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Marine biotoxin (domoic acid) in fish and shellfish
Domoic Acid in Seafood
OEHHA, in consultation with the Department of Public Health, recommends closures, delay of openings, and re-openings of fisheries, based on high levels of toxic substances, including marine biotoxins such as domoic acid, under Fish and Game Code Section 5523.
In 2015-2016, an unprecedented harmful algal bloom (HAB) event occurred in the Pacific Ocean off the west coast of the United States. A large bloom of the marine diatom Pseudo-nitzchia produced high levels of domoic acid that accumulated in some fish and shellfish species along the California coast. Domoic acid is a potent neurotoxin that can cause symptoms such as nausea, vomiting, and diarrhea at lower doses and seizures, coma, irreversible memory loss (“Amnesic Shellfish Poisoning”), and death at higher doses. No human cases of domoic acid poisoning have been reported in California; however, mild cases may not be readily recognized. Domoic acid is considered responsible for hundreds of sea lion illnesses or deaths in the state.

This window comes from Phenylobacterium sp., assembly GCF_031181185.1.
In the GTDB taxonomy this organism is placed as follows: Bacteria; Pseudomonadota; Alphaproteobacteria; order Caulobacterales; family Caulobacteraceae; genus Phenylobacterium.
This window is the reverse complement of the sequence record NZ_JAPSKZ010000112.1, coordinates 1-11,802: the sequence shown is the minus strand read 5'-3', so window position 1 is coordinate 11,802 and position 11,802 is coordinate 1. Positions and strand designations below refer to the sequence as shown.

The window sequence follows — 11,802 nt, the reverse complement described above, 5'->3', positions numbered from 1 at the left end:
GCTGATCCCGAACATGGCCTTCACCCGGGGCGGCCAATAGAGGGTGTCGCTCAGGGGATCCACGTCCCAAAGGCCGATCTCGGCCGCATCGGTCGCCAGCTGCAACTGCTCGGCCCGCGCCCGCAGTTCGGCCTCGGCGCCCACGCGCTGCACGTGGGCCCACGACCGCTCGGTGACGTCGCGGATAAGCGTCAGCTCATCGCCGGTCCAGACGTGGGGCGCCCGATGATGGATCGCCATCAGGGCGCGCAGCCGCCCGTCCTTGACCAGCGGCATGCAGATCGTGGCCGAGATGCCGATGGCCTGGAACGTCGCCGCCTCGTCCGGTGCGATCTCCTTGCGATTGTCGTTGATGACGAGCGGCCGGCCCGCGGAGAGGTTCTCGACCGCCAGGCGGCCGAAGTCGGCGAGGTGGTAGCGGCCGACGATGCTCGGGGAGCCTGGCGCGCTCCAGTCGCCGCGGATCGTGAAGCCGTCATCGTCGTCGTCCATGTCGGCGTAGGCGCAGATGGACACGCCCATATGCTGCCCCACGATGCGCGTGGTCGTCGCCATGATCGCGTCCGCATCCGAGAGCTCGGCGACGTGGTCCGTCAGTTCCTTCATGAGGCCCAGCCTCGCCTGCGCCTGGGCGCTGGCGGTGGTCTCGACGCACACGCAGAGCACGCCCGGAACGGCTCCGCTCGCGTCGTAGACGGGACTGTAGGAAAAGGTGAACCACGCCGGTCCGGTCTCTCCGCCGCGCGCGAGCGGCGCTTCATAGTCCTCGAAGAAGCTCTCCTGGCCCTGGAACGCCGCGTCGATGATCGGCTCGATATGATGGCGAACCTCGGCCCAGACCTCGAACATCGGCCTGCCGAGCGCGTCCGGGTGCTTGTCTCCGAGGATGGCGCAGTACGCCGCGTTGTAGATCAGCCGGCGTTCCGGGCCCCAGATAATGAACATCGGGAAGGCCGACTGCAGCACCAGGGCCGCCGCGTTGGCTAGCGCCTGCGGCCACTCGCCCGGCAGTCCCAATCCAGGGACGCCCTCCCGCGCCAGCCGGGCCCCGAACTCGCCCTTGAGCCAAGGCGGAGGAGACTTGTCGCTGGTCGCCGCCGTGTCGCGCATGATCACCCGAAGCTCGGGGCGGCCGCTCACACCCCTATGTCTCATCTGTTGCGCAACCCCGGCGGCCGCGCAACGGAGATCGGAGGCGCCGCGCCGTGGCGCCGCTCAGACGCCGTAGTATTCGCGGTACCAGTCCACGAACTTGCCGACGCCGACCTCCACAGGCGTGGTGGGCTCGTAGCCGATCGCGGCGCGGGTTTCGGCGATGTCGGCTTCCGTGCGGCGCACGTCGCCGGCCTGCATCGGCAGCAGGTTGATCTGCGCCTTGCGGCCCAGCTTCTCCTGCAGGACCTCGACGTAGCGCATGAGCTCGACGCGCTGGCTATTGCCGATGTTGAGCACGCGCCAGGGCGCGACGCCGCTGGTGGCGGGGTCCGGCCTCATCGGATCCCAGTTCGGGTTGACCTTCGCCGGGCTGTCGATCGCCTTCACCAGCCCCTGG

Since the fall of 2015, OEHHA has made numerous recommendations to close or delay the opening of Dungeness crab, rock crab, and razor clam fisheries, in various coastal locations, when levels of domoic acid exceeded the federal action level for this toxin. Recommendations for re-opening fisheries are made when domoic acid levels in successive samples fall below the action level. Closures, delay of openings, and re-openings are implemented by the California Department of Fish and Wildlife.